Donald Trump's Twitter Engagement Is in Freefall.
But is it #resistance fatigue or deliberate strategy? Huge DC analyzes data from the @realDonaldTrump feed during the president’s first 100 days in office.
Barack Obama may have been the original digital-first president, but Donald J. Trump is likely to leave a legacy as the first tweeter-in-chief. His embrace of the social platform is already the stuff of legend, and his frequency and reach have played no small part in defining his personal brand and spreading his populist message.
Since taking the oath of office, however, change has crept into the president’s Twitter account. After spiking two weeks into his term, total engagement has steadily declined during his first 100 days, even while his number of followers has surged by 40%, from 20 million to 28 million. Part of the explanation comes from tweet frequency. Early in his term, Trump sent out more than 40 tweets per week, very close to the frequency on his account in the weeks leading up to the inauguration. However, after a month in office, his activity quieted somewhat, which would naturally contribute to fewer total engagements.
To explore this phenomenon, Huge DC exported all tweets from the @realDonaldTrump account since the beginning of his presidency, from January 20th to date, and appended data to each. These data codes delineate date, time of day, and type of engagement (reply, retweet, like). We then manually scored each tweet across a range of attributes—voice, tone, objective of the tweet, at whom it was aimed, policy content—and overlaid external data, including the president’s approval rating at the time of the tweet, and his location at the time of the tweet (the White House vs. Mar-a-Lago, for instance).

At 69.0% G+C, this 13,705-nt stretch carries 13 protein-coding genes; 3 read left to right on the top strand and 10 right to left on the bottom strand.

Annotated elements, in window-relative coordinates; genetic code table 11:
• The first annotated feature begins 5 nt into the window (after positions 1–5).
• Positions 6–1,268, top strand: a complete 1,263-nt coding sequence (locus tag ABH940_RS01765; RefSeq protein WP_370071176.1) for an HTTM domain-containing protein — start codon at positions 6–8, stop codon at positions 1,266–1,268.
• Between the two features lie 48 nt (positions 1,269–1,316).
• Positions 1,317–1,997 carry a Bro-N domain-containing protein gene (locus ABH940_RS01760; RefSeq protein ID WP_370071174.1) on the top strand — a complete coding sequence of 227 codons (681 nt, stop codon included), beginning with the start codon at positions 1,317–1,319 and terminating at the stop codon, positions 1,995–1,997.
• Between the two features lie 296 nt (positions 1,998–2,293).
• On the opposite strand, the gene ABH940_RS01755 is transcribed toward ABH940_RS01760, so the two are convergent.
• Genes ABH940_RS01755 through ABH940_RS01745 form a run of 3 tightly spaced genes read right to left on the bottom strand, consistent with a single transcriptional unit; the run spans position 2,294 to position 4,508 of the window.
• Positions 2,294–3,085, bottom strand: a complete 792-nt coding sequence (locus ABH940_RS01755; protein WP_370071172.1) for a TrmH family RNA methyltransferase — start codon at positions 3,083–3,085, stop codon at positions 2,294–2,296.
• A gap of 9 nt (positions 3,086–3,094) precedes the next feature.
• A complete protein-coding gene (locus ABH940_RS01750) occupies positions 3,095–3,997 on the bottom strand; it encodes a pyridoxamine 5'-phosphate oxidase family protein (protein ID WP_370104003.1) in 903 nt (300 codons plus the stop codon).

Tweeting less frequently is only part of the explanation for diminished engagement. In addition to fewer tweets contributing to engagement totals, the president’s average engagement per tweet has dropped sharply—a whopping 66% decline in just three months, from more than 206,000 engagements per tweet at the outset of his presidency to fewer than 71,000 more recently.
Total engagement is measured by replies, retweets, and likes. Replies and retweets are a mix of positive and negative sentiment, but likes are typically a purer indication of support. One hypothesis for the engagement erosion is that opponents of the president or his policies may be flagging in their opposition efforts and engaging less frequently. The data suggests otherwise, however. At the beginning of the term, 77% of engagements were likes, or clear signs of support. This metric has declined as well, down to 64% in the most recent week. This means that the drop in engagement per tweet is attributable at least in part to fewer people showing support with a like. The total number of likes per tweet has also fallen sharply—a 72% drop since the president took office.